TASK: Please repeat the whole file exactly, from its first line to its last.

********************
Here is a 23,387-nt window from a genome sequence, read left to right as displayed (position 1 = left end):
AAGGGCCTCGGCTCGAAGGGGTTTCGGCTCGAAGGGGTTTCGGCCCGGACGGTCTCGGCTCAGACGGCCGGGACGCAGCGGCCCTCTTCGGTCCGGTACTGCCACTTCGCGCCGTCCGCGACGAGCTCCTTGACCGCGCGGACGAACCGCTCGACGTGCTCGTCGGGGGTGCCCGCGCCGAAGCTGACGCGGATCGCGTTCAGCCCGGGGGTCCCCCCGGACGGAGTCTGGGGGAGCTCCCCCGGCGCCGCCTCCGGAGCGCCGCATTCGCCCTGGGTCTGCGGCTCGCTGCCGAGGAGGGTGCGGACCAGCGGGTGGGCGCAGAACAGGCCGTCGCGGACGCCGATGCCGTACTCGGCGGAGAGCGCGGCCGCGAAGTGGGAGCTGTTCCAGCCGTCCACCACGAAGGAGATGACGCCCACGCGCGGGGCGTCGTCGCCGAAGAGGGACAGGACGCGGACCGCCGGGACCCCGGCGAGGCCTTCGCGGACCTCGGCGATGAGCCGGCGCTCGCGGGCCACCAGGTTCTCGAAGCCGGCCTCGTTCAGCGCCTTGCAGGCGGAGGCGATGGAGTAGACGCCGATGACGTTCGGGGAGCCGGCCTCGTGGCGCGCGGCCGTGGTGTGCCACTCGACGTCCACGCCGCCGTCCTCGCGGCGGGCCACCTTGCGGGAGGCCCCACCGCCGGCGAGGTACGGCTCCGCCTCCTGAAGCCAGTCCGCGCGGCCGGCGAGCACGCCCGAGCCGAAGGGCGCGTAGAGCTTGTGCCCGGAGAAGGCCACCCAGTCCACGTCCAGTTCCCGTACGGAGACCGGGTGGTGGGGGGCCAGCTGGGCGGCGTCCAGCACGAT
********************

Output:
Here is a 23,387-nt window from a genome sequence, read left to right as displayed (position 1 = left end):
AAGGGCCTCGGCTCGAAGGGGTTTCGGCTCGAAGGGGTTTCGGCCCGGACGGTCTCGGCTCAGACGGCCGGGACGCAGCGGCCCTCTTCGGTCCGGTACTGCCACTTCGCGCCGTCCGCGACGAGCTCCTTGACCGCGCGGACGAACCGCTCGACGTGCTCGTCGGGGGTGCCCGCGCCGAAGCTGACGCGGATCGCGTTCAGCCCGGGGGTCCCCCCGGACGGAGTCTGGGGGAGCTCCCCCGGCGCCGCCTCCGGAGCGCCGCATTCGCCCTGGGTCTGCGGCTCGCTGCCGAGGAGGGTGCGGACCAGCGGGTGGGCGCAGAACAGGCCGTCGCGGACGCCGATGCCGTACTCGGCGGAGAGCGCGGCCGCGAAGTGGGAGCTGTTCCAGCCGTCCACCACGAAGGAGATGACGCCCACGCGCGGGGCGTCGTCGCCGAAGAGGGACAGGACGCGGACCGCCGGGACCCCGGCGAGGCCTTCGCGGACCTCGGCGATGAGCCGGCGCTCGCGGGCCACCAGGTTCTCGAAGCCGGCCTCGTTCAGCGCCTTGCAGGCGGAGGCGATGGAGTAGACGCCGATGACGTTCGGGGAGCCGGCCTCGTGGCGCGCGGCCGTGGTGTGCCACTCGACGTCCACGCCGCCGTCCTCGCGGCGGGCCACCTTGCGGGAGGCCCCACCGCCGGCGAGGTACGGCTCCGCCTCCTGAAGCCAGTCCGCGCGGCCGGCGAGCACGCCCGAGCCGAAGGGCGCGTAGAGCTTGTGCCCGGAGAAGGCCACCCAGTCCACGTCCAGTTCCCGTACGGAGACCGGGTGGTGGGGGGCCAGCTGGGCGGCGTCCAGCACGAT